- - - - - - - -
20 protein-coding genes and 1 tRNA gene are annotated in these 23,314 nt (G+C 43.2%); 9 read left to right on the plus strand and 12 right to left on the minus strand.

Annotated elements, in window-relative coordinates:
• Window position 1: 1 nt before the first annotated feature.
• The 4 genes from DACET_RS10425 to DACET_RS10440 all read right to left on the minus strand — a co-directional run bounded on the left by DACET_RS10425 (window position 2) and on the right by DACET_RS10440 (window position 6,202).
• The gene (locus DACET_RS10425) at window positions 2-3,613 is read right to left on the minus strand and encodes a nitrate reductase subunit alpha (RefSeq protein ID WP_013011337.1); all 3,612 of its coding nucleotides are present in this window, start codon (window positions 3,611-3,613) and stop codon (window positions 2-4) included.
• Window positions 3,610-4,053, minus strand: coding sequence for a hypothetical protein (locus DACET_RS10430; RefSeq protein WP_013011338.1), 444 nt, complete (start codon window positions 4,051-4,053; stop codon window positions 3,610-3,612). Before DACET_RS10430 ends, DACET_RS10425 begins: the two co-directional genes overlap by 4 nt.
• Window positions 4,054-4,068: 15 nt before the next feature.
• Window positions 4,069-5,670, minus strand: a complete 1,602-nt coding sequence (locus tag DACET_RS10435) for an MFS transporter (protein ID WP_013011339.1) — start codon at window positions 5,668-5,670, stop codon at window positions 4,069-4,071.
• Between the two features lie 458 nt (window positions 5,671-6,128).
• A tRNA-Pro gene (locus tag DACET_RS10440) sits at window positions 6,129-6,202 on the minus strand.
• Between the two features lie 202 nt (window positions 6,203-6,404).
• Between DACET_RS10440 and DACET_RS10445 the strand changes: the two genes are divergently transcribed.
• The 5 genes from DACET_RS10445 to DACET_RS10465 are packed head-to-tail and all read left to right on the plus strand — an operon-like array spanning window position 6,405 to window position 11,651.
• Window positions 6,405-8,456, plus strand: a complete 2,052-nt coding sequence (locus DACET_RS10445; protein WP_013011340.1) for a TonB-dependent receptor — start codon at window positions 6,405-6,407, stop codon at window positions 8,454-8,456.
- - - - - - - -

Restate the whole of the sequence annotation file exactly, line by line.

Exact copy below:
20 protein-coding genes and 1 tRNA gene are annotated in these 23,314 nt (G+C 43.2%); 9 read left to right on the plus strand and 12 right to left on the minus strand.

Annotated elements, in window-relative coordinates:
• Window position 1: 1 nt before the first annotated feature.
• The 4 genes from DACET_RS10425 to DACET_RS10440 all read right to left on the minus strand — a co-directional run bounded on the left by DACET_RS10425 (window position 2) and on the right by DACET_RS10440 (window position 6,202).
• The gene (locus DACET_RS10425) at window positions 2-3,613 is read right to left on the minus strand and encodes a nitrate reductase subunit alpha (RefSeq protein ID WP_013011337.1); all 3,612 of its coding nucleotides are present in this window, start codon (window positions 3,611-3,613) and stop codon (window positions 2-4) included.
• Window positions 3,610-4,053, minus strand: coding sequence for a hypothetical protein (locus DACET_RS10430; RefSeq protein WP_013011338.1), 444 nt, complete (start codon window positions 4,051-4,053; stop codon window positions 3,610-3,612). Before DACET_RS10430 ends, DACET_RS10425 begins: the two co-directional genes overlap by 4 nt.
• Window positions 4,054-4,068: 15 nt before the next feature.
• Window positions 4,069-5,670, minus strand: a complete 1,602-nt coding sequence (locus tag DACET_RS10435) for an MFS transporter (protein ID WP_013011339.1) — start codon at window positions 5,668-5,670, stop codon at window positions 4,069-4,071.
• Between the two features lie 458 nt (window positions 5,671-6,128).
• A tRNA-Pro gene (locus tag DACET_RS10440) sits at window positions 6,129-6,202 on the minus strand.
• Between the two features lie 202 nt (window positions 6,203-6,404).
• Between DACET_RS10440 and DACET_RS10445 the strand changes: the two genes are divergently transcribed.
• The 5 genes from DACET_RS10445 to DACET_RS10465 are packed head-to-tail and all read left to right on the plus strand — an operon-like array spanning window position 6,405 to window position 11,651.
• Window positions 6,405-8,456, plus strand: a complete 2,052-nt coding sequence (locus DACET_RS10445; protein WP_013011340.1) for a TonB-dependent receptor — start codon at window positions 6,405-6,407, stop codon at window positions 8,454-8,456.